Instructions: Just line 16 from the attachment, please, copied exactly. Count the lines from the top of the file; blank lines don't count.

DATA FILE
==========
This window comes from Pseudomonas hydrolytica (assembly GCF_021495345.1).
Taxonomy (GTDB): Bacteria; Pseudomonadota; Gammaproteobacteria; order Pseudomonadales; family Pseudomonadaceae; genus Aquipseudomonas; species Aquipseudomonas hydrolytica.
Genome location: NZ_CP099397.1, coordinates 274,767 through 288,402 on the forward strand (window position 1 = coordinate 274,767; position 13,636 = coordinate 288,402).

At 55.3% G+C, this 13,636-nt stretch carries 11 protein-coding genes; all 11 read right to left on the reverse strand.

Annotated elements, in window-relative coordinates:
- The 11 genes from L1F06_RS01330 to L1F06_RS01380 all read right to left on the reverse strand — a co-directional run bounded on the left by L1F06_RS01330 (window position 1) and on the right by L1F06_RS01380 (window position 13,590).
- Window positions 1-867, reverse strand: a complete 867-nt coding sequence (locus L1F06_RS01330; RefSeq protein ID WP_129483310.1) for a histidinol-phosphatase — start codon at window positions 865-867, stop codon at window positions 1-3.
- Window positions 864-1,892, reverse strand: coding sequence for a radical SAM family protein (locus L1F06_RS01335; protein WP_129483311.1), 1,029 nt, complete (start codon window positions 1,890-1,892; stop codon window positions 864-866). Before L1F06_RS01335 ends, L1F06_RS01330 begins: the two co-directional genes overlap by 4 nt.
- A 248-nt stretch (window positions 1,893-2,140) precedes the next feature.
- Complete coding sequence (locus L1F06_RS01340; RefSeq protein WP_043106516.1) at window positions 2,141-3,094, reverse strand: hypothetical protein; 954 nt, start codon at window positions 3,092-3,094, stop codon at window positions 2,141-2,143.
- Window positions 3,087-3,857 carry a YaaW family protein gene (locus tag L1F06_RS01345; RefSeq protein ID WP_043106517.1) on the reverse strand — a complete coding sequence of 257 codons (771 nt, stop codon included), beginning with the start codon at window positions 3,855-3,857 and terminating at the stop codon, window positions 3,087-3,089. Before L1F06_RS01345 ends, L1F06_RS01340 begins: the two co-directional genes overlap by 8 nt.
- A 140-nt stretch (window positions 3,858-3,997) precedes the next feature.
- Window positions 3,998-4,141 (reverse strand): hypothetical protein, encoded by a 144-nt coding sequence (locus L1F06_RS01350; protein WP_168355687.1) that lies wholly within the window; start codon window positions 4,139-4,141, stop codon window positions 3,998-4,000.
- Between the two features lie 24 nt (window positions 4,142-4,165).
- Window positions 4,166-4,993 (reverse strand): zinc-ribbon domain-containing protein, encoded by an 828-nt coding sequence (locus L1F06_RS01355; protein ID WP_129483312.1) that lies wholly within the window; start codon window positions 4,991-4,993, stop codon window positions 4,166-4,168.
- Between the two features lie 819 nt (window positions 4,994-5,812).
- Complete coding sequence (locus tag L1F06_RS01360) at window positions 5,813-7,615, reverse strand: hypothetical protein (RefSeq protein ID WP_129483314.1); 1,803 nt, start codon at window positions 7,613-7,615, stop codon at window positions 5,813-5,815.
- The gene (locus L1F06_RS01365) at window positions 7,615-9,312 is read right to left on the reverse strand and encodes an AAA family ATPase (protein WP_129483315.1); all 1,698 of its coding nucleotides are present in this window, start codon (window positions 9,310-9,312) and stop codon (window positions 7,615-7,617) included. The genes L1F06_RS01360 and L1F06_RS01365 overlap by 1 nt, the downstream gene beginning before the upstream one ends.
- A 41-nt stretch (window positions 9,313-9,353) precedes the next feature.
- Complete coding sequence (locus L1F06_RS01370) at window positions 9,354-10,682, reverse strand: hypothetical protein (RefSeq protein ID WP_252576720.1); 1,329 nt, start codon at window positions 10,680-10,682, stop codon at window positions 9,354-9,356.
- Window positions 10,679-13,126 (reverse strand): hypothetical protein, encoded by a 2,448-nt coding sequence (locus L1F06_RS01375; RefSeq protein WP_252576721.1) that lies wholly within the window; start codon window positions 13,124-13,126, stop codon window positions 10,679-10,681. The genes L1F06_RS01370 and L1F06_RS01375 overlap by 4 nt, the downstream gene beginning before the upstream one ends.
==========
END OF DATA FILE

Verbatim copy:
- Between the two features lie 819 nt (window positions 4,994-5,812).